Place your ridge cap on the roof to ensure it is the correct size. Once you are happy, temporarily affix it in place on side of the roof so that you can fold it back without losing its position. Fold the felt back and brush on felt adhesive evenly across the black lap joint. Nail the freshly glued side in place at 150mm centres. Remove the temporary nails from the other side and repeat this process. Finally, fold and nail the overhangs at the front and back of the roof.

fixing felt roof ridge cap

  • Reaffix Bargeboards & Finials

The last step is to reattach all of the elements your originally removed and your new felt shed roof will be complete.

completed felt shed roof

How to Felt a Pent Shed Roof

  • Follow the Above Steps 1-4

Fitting a felt roof a Pent Shed is very similar to that of an Apex. Typically, you will still need two pieces of felt to cover the whole roof. As you want these two pieces to overlap in the middle, measure to the centre of your roof and add 50mm. This will be your felts width. As above, score the felt before cutting.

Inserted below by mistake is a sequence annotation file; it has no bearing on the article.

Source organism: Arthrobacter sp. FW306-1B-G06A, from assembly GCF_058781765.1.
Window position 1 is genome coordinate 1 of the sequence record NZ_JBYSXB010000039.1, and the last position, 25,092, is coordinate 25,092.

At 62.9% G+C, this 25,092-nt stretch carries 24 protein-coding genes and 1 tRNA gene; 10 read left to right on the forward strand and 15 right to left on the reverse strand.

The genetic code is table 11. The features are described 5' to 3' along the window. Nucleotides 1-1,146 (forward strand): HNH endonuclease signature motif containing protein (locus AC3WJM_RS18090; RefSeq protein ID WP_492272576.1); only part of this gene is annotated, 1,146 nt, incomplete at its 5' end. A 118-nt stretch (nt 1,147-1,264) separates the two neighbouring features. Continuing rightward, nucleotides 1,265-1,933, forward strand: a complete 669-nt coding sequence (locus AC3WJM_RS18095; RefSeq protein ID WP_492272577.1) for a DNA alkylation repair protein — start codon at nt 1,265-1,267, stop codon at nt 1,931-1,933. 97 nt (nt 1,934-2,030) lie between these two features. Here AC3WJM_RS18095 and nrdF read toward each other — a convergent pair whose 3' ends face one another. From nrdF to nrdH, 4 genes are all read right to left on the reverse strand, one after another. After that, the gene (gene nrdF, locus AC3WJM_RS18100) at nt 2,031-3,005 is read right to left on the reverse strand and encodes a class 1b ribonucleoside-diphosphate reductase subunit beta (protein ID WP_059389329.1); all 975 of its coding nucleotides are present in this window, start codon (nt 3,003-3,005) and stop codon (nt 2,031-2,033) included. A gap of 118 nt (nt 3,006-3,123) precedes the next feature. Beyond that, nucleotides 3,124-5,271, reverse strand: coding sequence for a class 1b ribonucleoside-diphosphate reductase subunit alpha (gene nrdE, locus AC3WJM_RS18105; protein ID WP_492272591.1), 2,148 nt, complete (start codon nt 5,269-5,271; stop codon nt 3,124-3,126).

• Fix your Felt

Again, follow the guidance above, fixing your felt at the top at 150mm centres and at the eaves, front and back at 120mm centres. Make sure that the second piece of felt overlaps the first and that both are tort and free of any bumps or creases.

  • Reaffix Bargeboards

Once you’re happy the felt is secure re attach your Bargeboards. If you want to test your roof, the best way to do this is by simply spraying it with water from a hose and making sure that it is all draining off properly. If water is running down the side of your shed, it may mean the overlaps need to be longer.

How to Felt Flat Roofs & Garages?

flat roof covered with roofing felt